Obama is not a Muslim, say US evangelical leaders
Evangelicals have come out to reject the growing opinion among Americans that their President Barack Obama is a Muslim.
He is a Christian, prominent evangelical leaders are insisting.
"Those of us who've spent time with him and have had a part of forming his spiritual life can testify with certainty of his commitment to Christ," said Pastor Joel Hunter of Northland, A Church Distributed, in Longwood, Florida, according to McClatchy Newspapers.
The Florida megachurch pastor said he regularly sends devotionals to Obama and prays with him over the phone.
The Pew Forum on Religion and Public Life released new poll results on Thursday revealing that 18 per cent of Americans say Obama is a Muslim, up from 11 per cent in March 2009.
Meanwhile, the percentage of those who believe the US President is a Christian decreased from 48 per cent to 34 per cent. Forty-three per cent say they do not know his religion.
Among those who say Obama is a Muslim, 11 per cent say they learned about the President's religion through his own words and behaviour, and 60 per cent cite the media.
Hunter, who served on Obama's 25-member faith advisory council this past year and who describes himself as a conservative evangelical, told McClatchy that there are a lot of Americans who are misinformed and "just buy into the strongest voice".
Evangelist Franklin Graham believes Obama's background has raised doubts among Americans.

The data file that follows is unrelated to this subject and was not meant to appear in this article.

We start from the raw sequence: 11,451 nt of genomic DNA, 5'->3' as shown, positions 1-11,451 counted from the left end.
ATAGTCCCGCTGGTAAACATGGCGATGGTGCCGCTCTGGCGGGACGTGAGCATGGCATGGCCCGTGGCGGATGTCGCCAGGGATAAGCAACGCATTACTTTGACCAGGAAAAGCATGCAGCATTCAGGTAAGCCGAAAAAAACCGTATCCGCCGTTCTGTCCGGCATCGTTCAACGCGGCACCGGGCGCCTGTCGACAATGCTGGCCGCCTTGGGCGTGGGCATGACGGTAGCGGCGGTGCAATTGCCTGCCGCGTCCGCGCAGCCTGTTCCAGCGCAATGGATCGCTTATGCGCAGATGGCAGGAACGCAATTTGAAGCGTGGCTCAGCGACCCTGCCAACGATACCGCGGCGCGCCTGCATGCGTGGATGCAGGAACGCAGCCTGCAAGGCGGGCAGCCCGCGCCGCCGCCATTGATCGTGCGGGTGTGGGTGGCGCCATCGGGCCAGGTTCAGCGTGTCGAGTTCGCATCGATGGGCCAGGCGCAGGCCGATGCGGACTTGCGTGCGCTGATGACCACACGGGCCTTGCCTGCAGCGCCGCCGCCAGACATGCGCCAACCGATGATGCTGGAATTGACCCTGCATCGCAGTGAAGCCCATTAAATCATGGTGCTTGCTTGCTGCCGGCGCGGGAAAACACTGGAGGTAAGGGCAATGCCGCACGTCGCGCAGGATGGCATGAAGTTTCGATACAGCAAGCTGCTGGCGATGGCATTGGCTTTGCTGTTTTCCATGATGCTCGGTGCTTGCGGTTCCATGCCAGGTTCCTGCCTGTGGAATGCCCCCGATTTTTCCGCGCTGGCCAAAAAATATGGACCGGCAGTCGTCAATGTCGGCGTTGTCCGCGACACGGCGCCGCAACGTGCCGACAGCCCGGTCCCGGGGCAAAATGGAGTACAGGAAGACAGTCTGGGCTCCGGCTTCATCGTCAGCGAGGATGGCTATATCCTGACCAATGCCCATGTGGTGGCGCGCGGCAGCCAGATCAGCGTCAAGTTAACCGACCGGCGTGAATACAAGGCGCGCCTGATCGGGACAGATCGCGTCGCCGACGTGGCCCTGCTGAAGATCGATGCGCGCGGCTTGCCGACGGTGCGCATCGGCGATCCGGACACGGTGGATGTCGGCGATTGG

"I think the President's problem is that he was born a Muslim, his father was a Muslim," Graham told CNN.
But Graham said "it's obvious that the President has renounced Islam" and accepted Jesus Christ.
"That is what he says he has done, I cannot say that he hasn't. So I just have to believe that the president is what he has said."
The White House also addressed the confusion over Obama's faith on Thursday, stressing that Obama is "a committed Christian."
"The president's Christian faith is a part of who he is, but not a part of what the public or the media is focused on every day," Jen Psaki, deputy communications director for the White House, told CNN.
More than a year into his presidency, Obama has chosen not to join any specific church community. He has said that he does not want to be disruptive to the city or to churchgoers. He and his family have visited a few local churches during such occasions as Easter and have at times attended Evergreen Chapel at Camp David, the president's country residence in Frederick County, Maryland.
Given the latest poll findings, Hunter believes it may be time for the White House to be more public about what the President does to be an active Christian.
Notably, the Pew survey found that more than half (53 per cent) of Americans say Obama mentions his religious faith and prayer "the right amount" while 19 per cent say he mentions his faith "too little".
The survey was conducted from July 21 to August 5 among more than 3,003 Americans.